The Reserve Bank has kept the Official Cash Rate at 1.75% as expected, reiterating it will remain at this level “through 2019 and into 2020”.
Governor Adrian Orr has also maintained his position that the next move could be up or down.
Economists regard his “neutral” stance as little changed from the last OCR review in August.
Here is Orr’s statement:
“We expect to keep the OCR at this level through 2019 and into 2020. The direction of our next OCR move could be up or down.
“Employment is around its sustainable level and consumer price inflation remains below the 2 percent mid-point of our target, necessitating continued supportive monetary policy. Our outlook for the OCR assumes the pace of growth will pick up over the coming year, assisting inflation to return to the target mid-point.
“Our projection for the New Zealand economy, as detailed in the August Monetary Policy Statement, is little changed. While GDP growth in the June quarter was stronger than we had anticipated, downside risks to the growth outlook remain.
“Robust global economic growth and a lower New Zealand dollar exchange rate is expected to support demand for our exports. Global inflationary pressure is expected to rise, but remain modest. Trade tensions remain in some major economies, increasing the risk that ongoing increases in trade barriers could undermine global growth. Domestically, ongoing spending and investment, by both households and government, is expected to support growth.
“There are welcome early signs of core inflation rising towards the mid-point of the target. Higher fuel prices are likely to boost inflation in the near term, but we will look through this volatility as appropriate. Consumer price inflation is expected to gradually rise to our 2 percent annual target as capacity pressures bite.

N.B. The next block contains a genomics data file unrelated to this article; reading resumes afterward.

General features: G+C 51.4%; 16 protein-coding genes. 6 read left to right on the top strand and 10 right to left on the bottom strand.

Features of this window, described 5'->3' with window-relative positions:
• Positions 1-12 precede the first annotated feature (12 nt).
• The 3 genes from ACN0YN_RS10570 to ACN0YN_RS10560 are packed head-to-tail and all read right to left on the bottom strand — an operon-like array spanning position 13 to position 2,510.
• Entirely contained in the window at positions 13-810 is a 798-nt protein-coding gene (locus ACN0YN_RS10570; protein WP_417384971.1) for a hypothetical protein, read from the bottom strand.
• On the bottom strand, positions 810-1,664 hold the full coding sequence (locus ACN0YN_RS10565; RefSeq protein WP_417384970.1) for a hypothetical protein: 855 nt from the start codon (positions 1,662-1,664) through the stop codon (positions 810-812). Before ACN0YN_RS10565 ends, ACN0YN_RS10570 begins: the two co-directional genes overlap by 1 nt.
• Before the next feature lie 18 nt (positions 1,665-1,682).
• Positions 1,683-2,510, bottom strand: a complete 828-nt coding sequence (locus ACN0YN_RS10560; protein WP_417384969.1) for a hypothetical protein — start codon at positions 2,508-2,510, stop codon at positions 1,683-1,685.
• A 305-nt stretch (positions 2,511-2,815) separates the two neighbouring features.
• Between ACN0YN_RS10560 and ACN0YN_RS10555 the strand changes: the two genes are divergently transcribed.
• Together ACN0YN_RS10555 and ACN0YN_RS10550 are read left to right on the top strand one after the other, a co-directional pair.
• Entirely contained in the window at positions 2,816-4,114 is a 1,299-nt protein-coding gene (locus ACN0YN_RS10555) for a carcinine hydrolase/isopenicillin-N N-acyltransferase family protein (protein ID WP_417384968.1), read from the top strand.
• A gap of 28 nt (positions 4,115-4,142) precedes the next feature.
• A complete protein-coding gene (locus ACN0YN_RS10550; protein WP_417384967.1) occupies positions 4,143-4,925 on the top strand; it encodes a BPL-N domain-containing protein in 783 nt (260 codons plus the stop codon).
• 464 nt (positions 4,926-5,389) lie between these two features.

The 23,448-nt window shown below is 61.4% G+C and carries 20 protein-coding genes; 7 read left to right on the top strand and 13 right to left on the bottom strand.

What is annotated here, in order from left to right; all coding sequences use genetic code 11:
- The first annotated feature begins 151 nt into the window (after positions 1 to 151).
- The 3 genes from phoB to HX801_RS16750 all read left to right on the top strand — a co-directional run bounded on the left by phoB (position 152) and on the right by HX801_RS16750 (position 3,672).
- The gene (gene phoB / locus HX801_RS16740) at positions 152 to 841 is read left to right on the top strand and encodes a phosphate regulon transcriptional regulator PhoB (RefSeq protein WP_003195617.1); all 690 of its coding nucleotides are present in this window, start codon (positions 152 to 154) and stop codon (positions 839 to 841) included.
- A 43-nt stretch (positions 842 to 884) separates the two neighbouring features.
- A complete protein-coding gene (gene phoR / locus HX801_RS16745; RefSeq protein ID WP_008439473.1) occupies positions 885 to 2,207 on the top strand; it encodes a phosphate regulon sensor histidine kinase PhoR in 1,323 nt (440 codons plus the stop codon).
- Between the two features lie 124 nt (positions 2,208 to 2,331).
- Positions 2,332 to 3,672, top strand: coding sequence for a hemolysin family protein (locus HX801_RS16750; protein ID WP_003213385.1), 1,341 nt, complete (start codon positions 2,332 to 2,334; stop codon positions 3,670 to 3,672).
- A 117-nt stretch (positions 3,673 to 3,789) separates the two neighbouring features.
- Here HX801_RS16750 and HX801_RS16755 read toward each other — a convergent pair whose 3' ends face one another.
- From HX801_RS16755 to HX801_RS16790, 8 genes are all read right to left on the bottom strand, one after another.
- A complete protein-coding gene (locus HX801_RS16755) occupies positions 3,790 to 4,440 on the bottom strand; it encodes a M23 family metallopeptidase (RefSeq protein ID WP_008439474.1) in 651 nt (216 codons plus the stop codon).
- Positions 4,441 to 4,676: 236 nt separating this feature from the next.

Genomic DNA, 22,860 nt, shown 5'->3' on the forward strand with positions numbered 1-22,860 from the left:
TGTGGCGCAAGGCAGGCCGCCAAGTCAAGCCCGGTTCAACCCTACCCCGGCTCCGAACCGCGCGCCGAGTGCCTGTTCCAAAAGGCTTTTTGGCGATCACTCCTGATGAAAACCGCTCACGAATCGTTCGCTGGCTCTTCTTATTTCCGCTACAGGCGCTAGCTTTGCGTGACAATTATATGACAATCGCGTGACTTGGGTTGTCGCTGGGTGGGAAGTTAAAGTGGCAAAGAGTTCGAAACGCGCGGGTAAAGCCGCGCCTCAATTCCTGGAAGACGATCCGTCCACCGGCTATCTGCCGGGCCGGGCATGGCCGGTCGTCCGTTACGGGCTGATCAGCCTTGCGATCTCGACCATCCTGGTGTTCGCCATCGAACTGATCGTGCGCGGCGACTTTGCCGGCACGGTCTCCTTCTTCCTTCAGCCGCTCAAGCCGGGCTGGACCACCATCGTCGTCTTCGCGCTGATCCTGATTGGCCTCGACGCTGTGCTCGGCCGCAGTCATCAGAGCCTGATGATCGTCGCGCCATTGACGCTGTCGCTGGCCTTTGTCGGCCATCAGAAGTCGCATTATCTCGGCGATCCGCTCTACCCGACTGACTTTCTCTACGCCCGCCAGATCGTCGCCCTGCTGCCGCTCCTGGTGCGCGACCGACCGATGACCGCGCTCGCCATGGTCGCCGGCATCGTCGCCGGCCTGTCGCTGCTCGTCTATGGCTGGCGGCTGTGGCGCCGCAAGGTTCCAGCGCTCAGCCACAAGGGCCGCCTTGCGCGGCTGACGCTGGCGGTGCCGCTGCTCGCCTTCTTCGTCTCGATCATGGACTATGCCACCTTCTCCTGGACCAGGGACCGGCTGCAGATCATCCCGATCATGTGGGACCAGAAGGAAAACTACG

“We will keep the OCR at an expansionary level for a considerable period to contribute to maximising sustainable employment, and maintaining low and stable inflation.”
The OCR has been at 1.75% since November 2016.
Gap between NZ/US benchmark rates the widest ever
Meanwhile the Federal Reserve on Thursday morning (NZ time) hiked its benchmark rate for the third time in 2018. At 2.25%, its rate is 50 points above that of New Zealand. This is the largest difference ever.
The New Zealand dollar spiked a little against the US on the Fed’s news, before retreating and then jumping briefly on the RBNZ’s announcement.
The movements were all minor; ANZ economists Sharon Zollner and Liz Kendall saying the review “appears to have been successfully geared to generate little market reaction”.
The NZD remains relatively weak in the bigger scheme of things, sitting at 66.6 USc at 9.45am.
Orr wouldn’t risk coming out less dovish or more hawkish
Kiwibank economists Jarrod Kerr and Jeremy Couchman have described the RBNZ’s statement: “as unchanged as unchanged gets on an unchanged day”.
“The RBNZ’s statement gave a little, then took a little, but reaffirmed us of the current OCR trajectory,” they say.
“To everyone in New Zealand, and those trading Kiwi instruments internationally, the cash rate is going nowhere for two years. The message is clear. And the message is consistent.
“Yes, we have seen an upside surprise in the (old) 2Q GDP numbers. Yes, business confidence has bounced back a bit, after seemingly voting no-confidence in Government policy directives. And yes, the US and Global economy hasn’t imploded under Trump’s tit-for-tat tariff tirade (alliteration at its best).
“But risks remain.
“The RBNZ Governor would not risk coming out less dovish, or more hawkish – pick a bird, basically more upbeat. Because Orr knows better than most, that a slight tilted change to the upside would have sent interest rates (expectations) higher, and the Kiwi flyer higher.
“We don’t need higher interest rates yet, and we don’t want higher exchange rates yet, either.
“Accommodative the RBNZ are, and accommodative the RBNZ will stay, well into 2019.”
Will inflation pressures hit sooner than the RBNZ expects?
ASB chief economist Nick Tuffley retains his view that inflation pressures will pick up sooner than the RBNZ has been forecasting.
“In particular, we expect a greater degree of wage inflation and subsequent flow-through to consumer prices. That is why we expect that when the OCR eventually rises, it will occur sooner than the late-2020 indication from the RBNZ,” he says.
“But the near-term risks are skewed still towards a lower OCR, primarily if growth does not live up to RBNZ expectations.
“Although the RBNZ will have been pleasantly surprised by the strength of Q2 GDP, continued soggy business confidence will keep it wary about the growth performance for the rest of 2018 – particularly the tail end of the year.”